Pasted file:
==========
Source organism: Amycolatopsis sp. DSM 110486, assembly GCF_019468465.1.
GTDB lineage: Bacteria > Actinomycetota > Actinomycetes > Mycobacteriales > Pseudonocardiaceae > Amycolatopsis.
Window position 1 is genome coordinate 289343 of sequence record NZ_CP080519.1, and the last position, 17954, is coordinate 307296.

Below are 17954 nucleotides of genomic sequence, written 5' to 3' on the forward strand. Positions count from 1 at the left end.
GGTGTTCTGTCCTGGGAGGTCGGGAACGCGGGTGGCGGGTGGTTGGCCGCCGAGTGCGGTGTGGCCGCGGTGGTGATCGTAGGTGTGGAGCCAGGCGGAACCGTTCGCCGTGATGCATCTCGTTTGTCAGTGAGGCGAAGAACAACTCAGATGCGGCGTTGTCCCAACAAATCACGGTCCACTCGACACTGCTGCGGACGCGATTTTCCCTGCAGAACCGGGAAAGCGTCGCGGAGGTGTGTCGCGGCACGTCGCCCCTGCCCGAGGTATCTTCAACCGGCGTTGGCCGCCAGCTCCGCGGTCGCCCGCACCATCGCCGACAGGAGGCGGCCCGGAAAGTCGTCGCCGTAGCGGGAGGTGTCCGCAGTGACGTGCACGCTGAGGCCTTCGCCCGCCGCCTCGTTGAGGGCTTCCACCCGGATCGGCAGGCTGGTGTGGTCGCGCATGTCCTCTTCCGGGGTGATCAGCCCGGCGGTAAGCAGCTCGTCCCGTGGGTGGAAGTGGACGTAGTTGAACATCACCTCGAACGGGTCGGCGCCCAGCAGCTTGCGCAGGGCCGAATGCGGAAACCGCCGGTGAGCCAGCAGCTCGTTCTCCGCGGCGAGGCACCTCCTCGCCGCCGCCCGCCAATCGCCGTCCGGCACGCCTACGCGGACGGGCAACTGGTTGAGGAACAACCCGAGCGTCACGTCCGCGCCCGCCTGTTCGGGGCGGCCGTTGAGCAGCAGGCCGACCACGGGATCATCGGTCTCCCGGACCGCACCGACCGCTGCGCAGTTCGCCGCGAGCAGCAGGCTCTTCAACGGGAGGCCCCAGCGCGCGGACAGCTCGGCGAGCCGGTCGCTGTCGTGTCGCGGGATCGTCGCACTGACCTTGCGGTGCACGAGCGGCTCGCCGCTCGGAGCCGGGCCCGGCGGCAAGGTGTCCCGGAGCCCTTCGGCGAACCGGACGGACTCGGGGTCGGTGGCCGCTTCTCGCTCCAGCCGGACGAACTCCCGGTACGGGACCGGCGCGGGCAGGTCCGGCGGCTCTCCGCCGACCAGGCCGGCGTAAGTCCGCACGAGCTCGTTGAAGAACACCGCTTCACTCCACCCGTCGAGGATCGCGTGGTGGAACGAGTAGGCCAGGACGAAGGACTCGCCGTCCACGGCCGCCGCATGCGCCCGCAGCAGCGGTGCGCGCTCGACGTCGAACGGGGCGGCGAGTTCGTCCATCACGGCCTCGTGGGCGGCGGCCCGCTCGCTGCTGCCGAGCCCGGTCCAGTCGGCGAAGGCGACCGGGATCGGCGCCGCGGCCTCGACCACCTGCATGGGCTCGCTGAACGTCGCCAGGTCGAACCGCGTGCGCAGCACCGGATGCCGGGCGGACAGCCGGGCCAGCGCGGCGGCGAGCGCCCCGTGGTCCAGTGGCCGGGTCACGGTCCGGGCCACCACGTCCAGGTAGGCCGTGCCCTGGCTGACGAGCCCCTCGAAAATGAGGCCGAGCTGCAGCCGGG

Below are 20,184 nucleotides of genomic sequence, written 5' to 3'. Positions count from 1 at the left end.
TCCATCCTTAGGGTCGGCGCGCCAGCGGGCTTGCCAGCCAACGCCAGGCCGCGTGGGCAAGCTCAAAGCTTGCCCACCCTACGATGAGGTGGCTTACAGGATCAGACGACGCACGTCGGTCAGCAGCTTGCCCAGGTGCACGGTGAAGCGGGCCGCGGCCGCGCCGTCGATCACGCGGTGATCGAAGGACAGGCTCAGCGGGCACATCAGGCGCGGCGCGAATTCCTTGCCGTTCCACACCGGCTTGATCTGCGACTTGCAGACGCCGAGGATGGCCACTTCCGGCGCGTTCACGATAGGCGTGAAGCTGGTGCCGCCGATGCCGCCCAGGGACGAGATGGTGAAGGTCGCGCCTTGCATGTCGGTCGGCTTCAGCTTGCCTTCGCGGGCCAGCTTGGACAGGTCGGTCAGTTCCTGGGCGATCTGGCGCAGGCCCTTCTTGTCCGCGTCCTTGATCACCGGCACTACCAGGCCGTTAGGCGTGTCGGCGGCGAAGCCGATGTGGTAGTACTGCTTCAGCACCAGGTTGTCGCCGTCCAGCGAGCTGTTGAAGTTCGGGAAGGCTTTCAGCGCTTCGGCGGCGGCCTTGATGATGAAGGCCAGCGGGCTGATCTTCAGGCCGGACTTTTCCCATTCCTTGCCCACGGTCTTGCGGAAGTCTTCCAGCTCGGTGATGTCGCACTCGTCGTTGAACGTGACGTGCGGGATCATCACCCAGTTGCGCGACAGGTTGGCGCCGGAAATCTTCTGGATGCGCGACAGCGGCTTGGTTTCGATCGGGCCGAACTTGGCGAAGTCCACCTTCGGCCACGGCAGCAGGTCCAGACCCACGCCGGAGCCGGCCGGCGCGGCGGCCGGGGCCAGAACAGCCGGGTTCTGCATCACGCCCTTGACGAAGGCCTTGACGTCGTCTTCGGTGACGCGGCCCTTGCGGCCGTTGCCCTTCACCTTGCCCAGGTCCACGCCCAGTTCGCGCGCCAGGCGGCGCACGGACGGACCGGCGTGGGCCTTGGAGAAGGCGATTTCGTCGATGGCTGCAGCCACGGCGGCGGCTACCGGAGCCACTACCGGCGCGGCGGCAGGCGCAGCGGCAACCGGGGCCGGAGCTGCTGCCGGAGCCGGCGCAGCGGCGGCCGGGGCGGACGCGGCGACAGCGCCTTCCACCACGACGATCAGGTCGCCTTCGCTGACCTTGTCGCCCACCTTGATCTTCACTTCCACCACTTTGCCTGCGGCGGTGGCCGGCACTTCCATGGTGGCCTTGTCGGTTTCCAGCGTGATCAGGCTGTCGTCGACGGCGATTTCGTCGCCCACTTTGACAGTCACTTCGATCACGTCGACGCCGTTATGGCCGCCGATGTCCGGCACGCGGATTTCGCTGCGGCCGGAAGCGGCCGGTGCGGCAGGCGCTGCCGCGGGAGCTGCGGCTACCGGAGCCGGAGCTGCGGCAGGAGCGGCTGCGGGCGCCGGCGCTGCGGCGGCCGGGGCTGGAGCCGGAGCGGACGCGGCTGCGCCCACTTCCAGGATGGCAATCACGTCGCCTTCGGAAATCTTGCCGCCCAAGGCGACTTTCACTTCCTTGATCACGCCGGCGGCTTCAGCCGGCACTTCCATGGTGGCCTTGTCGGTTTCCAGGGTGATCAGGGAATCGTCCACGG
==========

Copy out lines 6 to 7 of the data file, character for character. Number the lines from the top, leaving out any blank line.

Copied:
Below are 20,184 nucleotides of genomic sequence, written 5' to 3'. Positions count from 1 at the left end.
TCCATCCTTAGGGTCGGCGCGCCAGCGGGCTTGCCAGCCAACGCCAGGCCGCGTGGGCAAGCTCAAAGCTTGCCCACCCTACGATGAGGTGGCTTACAGGATCAGACGACGCACGTCGGTCAGCAGCTTGCCCAGGTGCACGGTGAAGCGGGCCGCGGCCGCGCCGTCGATCACGCGGTGATCGAAGGACAGGCTCAGCGGGCACATCAGGCGCGGCGCGAATTCCTTGCCGTTCCACACCGGCTTGATCTGCGACTTGCAGACGCCGAGGATGGCCACTTCCGGCGCGTTCACGATAGGCGTGAAGCTGGTGCCGCCGATGCCGCCCAGGGACGAGATGGTGAAGGTCGCGCCTTGCATGTCGGTCGGCTTCAGCTTGCCTTCGCGGGCCAGCTTGGACAGGTCGGTCAGTTCCTGGGCGATCTGGCGCAGGCCCTTCTTGTCCGCGTCCTTGATCACCGGCACTACCAGGCCGTTAGGCGTGTCGGCGGCGAAGCCGATGTGGTAGTACTGCTTCAGCACCAGGTTGTCGCCGTCCAGCGAGCTGTTGAAGTTCGGGAAGGCTTTCAGCGCTTCGGCGGCGGCCTTGATGATGAAGGCCAGCGGGCTGATCTTCAGGCCGGACTTTTCCCATTCCTTGCCCACGGTCTTGCGGAAGTCTTCCAGCTCGGTGATGTCGCACTCGTCGTTGAACGTGACGTGCGGGATCATCACCCAGTTGCGCGACAGGTTGGCGCCGGAAATCTTCTGGATGCGCGACAGCGGCTTGGTTTCGATCGGGCCGAACTTGGCGAAGTCCACCTTCGGCCACGGCAGCAGGTCCAGACCCACGCCGGAGCCGGCCGGCGCGGCGGCCGGGGCCAGAACAGCCGGGTTCTGCATCACGCCCTTGACGAAGGCCTTGACGTCGTCTTCGGTGACGCGGCCCTTGCGGCCGTTGCCCTTCACCTTGCCCAGGTCCACGCCCAGTTCGCGCGCCAGGCGGCGCACGGACGGACCGGCGTGGGCCTTGGAGAAGGCGATTTCGTCGATGGCTGCAGCCACGGCGGCGGCTACCGGAGCCACTACCGGCGCGGCGGCAGGCGCAGCGGCAACCGGGGCCGGAGCTGCTGCCGGAGCCGGCGCAGCGGCGGCCGGGGCGGACGCGGCGACAGCGCCTTCCACCACGACGATCAGGTCGCCTTCGCTGACCTTGTCGCCCACCTTGATCTTCACTTCCACCACTTTGCCTGCGGCGGTGGCCGGCACTTCCATGGTGGCCTTGTCGGTTTCCAGCGTGATCAGGCTGTCGTCGACGGCGATTTCGTCGCCCACTTTGACAGTCACTTCGATCACGTCGACGCCGTTATGGCCGCCGATGTCCGGCACGCGGATTTCGCTGCGGCCGGAAGCGGCCGGTGCGGCAGGCGCTGCCGCGGGAGCTGCGGCTACCGGAGCCGGAGCTGCGGCAGGAGCGGCTGCGGGCGCCGGCGCTGCGGCGGCCGGGGCTGGAGCCGGAGCGGACGCGGCTGCGCCCACTTCCAGGATGGCAATCACGTCGCCTTCGGAAATCTTGCCGCCCAAGGCGACTTTCACTTCCTTGATCACGCCGGCGGCTTCAGCCGGCACTTCCATGGTGGCCTTGTCGGTTTCCAGGGTGATCAGGGAATCGTCCACGG